A blogger from Arlington, Massachusetts has had his gun license temporarily suspended after he wrote a disturbing post regarding the Tucson shootings and Rep. Gabrielle Giffords titled, "1 Down 534 To Go."
According to WBZ-TV, which reviewed the blog, the "1" refers to Giffords while the "534" refers to all members of Congress -- both Democrat and Republican. The blog site was not operational at the time of this story's publication.
“It is absolutely, absolutely unacceptable to shoot indiscriminately. Target only politicians and their staff and leave regular citizens alone," 39-year-old Travis Corcoran -- who owns a comic book store -- reportedly wrote on the blog.
As a result, police are investigating the “suitability” of Corcoran having a firearms license. Currently, Corcoran has not been arrested or charged with a crime.
The story, however, has prompted a lively debate on WBZ's website regarding the balance between free speech and protecting people from threats.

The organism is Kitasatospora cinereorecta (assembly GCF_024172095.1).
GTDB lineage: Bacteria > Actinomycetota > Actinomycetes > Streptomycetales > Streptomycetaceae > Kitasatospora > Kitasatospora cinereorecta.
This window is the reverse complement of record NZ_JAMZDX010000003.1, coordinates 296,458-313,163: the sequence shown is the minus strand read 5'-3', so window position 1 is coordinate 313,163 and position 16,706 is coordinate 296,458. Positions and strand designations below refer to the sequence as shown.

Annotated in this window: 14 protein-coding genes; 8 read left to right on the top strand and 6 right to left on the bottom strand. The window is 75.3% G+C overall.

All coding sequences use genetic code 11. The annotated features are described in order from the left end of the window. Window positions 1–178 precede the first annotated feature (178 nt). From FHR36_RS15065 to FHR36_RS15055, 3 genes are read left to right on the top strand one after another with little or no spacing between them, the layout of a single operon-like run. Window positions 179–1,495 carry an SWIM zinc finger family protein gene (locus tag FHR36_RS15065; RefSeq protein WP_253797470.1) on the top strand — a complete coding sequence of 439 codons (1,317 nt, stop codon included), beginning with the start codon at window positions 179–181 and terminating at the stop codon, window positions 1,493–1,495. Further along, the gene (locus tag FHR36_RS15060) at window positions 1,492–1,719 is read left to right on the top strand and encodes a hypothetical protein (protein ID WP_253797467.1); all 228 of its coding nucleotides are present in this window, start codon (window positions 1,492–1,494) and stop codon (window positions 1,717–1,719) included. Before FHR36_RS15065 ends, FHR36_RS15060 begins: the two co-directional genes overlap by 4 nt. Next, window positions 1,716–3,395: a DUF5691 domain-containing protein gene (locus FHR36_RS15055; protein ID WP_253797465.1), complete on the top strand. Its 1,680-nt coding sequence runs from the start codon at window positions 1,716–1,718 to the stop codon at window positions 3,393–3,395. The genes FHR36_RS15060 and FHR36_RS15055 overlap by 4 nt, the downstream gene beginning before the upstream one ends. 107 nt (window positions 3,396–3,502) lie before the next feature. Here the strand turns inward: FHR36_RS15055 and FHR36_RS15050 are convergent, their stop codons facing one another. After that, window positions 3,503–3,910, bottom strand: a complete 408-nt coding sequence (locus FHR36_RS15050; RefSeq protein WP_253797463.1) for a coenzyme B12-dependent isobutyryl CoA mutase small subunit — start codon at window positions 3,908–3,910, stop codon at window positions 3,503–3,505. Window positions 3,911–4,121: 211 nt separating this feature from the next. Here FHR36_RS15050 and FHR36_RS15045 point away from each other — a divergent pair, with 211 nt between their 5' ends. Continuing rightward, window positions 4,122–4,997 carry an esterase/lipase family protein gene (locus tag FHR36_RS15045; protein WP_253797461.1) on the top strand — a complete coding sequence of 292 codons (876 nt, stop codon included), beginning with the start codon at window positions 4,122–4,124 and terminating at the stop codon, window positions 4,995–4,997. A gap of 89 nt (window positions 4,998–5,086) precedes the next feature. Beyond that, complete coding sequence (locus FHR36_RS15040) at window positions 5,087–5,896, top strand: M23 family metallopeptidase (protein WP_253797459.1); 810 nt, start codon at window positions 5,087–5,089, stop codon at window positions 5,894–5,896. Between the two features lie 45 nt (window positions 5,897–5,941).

"Doesn’t that man have the freedom to speak?," writes commenter "Kay." "Was that right taken away from us? I may not agree with what he wrote but he has the right to voice his opinion."
Commenter "kasser "responded: "He absolutely do have the freedom of speech, up to the point where he is threatening with violence or suggesting violence. 'Target only Politicians' in my mind, fall perfectly under that criteria. The debate about Freedom of Speech for some always fail as some believe Freedom of Speech comes with the right to say anything you want. ... Yeah – those gun permits comes with a little responsibility too."
Matthew agrees: "I am very pro-gun. I am also for freedom of speech. However, freedom of speech does not mean you can say anything you want without consequences. What he did is close to a direct threat on someone’s life. Do you think you can just go downstairs in the morning, threaten your wife with her life, and then go buy a gun after she files charges against you?"
Yet Jake thinks it's a slippery slope: "Ans [sic] 'suggesting' violence is a crime? How about implying violence? Or asking a rhetorical question about violence?"
It's a debate that's likely to rage on. What do you think? Was a suspension and investigation warranted?